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Sam Farid is a software engineer in Silicon Valley who’s worked on world-scale infrastructure such as the serverless platform at Google and the anti-fraud system at YouTube. Sam enjoys automating tasks that probably would’ve been faster to do by hand, and he still speaks too quickly after a stint as radio DJ during college.
Here’s a typical, if nasty, outage:
The network goes down for a few seconds. Each client application goes into offline mode and queues up customer requests, and when everything is back online, all the requests flood in at once. Even though you’ve set up your application code using a serverless service to handle bursty traffic from clients, this traffic spike is bigger than usual. Serverless’ auto-scaling responds by doubling instances, but the database isn’t configured to handle this many open connections. This begins a cascading failure: the database starts throwing errors, which causes each failing request to be retried, which causes more auto-scaling, which…
The rest of your day is spent resizing instances, reconfiguring the database, and frantically adding an exponential backoff feature to your clients to avoid DOSing yourself next time. With luck, traffic will slow down enough during off-hours for everything to return to normal.
I support blameless postmortems, but in these situations, I tend to ask myself whether this is my fault or a consequence of our stack. Earlier in my career, I would blame myself — I should’ve been more familiar with the code, responded faster, had playbooks ready, and it wouldn’t have turned out like this.
After going in-house to work on cloud platforms, I’ve become convinced that some percentage of outages is a natural function of your choice of infrastructure provider.
Serverless offers functions-as-a-service with unlimited scalability, but it’s up to you to make sure everything it touches can handle its scale.
In this outage, the database threw errors because it couldn’t handle the scale. But I would suggest the real cause was the design philosophy behind serverless: It offers functions-as-a-service with unlimited scalability, but it’s up to you to make sure everything it touches can handle its scale.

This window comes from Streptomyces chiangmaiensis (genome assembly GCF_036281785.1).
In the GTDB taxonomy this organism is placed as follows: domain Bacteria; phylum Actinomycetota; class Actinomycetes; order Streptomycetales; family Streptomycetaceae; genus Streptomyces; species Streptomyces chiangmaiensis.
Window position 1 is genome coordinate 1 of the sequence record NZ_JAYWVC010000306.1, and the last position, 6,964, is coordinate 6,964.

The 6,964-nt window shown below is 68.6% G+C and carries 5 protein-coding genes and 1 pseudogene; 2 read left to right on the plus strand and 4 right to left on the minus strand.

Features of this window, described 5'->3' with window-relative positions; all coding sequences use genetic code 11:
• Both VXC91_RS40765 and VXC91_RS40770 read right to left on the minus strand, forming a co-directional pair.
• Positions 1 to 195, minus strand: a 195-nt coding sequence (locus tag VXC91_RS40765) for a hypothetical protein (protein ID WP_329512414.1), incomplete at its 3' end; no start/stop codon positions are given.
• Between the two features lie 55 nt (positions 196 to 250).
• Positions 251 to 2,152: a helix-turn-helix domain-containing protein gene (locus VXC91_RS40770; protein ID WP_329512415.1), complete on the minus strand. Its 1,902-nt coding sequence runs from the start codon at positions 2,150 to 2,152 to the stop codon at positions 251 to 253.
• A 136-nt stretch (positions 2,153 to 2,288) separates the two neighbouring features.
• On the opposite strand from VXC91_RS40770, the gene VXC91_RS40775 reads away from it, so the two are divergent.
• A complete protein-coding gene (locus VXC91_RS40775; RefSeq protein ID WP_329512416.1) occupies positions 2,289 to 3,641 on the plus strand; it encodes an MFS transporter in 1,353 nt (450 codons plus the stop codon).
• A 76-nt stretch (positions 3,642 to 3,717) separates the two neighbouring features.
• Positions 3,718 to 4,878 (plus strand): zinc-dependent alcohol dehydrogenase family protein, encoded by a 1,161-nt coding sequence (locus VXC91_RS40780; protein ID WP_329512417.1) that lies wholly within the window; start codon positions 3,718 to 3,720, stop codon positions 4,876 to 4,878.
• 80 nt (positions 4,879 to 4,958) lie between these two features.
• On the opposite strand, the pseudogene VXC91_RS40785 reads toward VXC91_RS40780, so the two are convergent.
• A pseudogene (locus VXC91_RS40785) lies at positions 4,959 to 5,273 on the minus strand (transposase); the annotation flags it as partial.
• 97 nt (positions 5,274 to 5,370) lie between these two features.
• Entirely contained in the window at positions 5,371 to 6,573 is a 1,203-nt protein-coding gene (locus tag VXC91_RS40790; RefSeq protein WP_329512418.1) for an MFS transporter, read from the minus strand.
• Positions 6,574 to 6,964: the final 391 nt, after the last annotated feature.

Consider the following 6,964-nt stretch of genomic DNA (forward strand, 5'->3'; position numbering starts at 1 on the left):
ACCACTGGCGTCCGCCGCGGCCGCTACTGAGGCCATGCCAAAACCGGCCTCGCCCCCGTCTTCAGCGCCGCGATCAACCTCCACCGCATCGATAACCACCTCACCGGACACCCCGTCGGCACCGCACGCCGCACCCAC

In essence, serverless gives you enough freedom to screw things up but not enough flexibility to prevent these errors. It doesn’t just run.
These design choices are particularly frustrating when viewed in terms of the alternatives to serverless. When a team picks serverless for their application code, they’re making a strong statement about their priorities for their service and technology strategy — they’d like to focus on business logic and hand over the rest to their cloud provider.
This choice to opt for more managed infrastructure can be represented on a spectrum with other common choices for new projects: Kubernetes, and some flavor of PaaS, such as Heroku or Amazon Web Services‘ Elastic Beanstalk.
The subtle but sinister problem is that each of these options is implemented with similar complexity under the hood. Serverless is an abstraction, and no matter how simple it appears, issues can arise from anywhere in the underlying infrastructure. Serverless asks the least when setting it up, but when something goes wrong, it demands the most.
Kubernetes knows what it is and it doesn’t care if you think it’s complicated. You choose Kubernetes for its flexibility, and if you need any help managing it, vendors can jump in.
Serverless is on the opposite side of the spectrum, and its tradeoffs are only worthwhile in isolation. If serverless took a stance on its surrounding ecosystem, it could’ve prevented this outage. What if it came packaged with an elastic, globally accessible storage layer? What if its load balancers rate-limited the incoming requests after errors began? What if it could reconfigure the number of database connections opened per instance?
It doesn’t matter which, it should just be something instead of nothing. Serverless is so close to handling all production DevOps work, what if it went the last mile?
Feature image via Pixabay.
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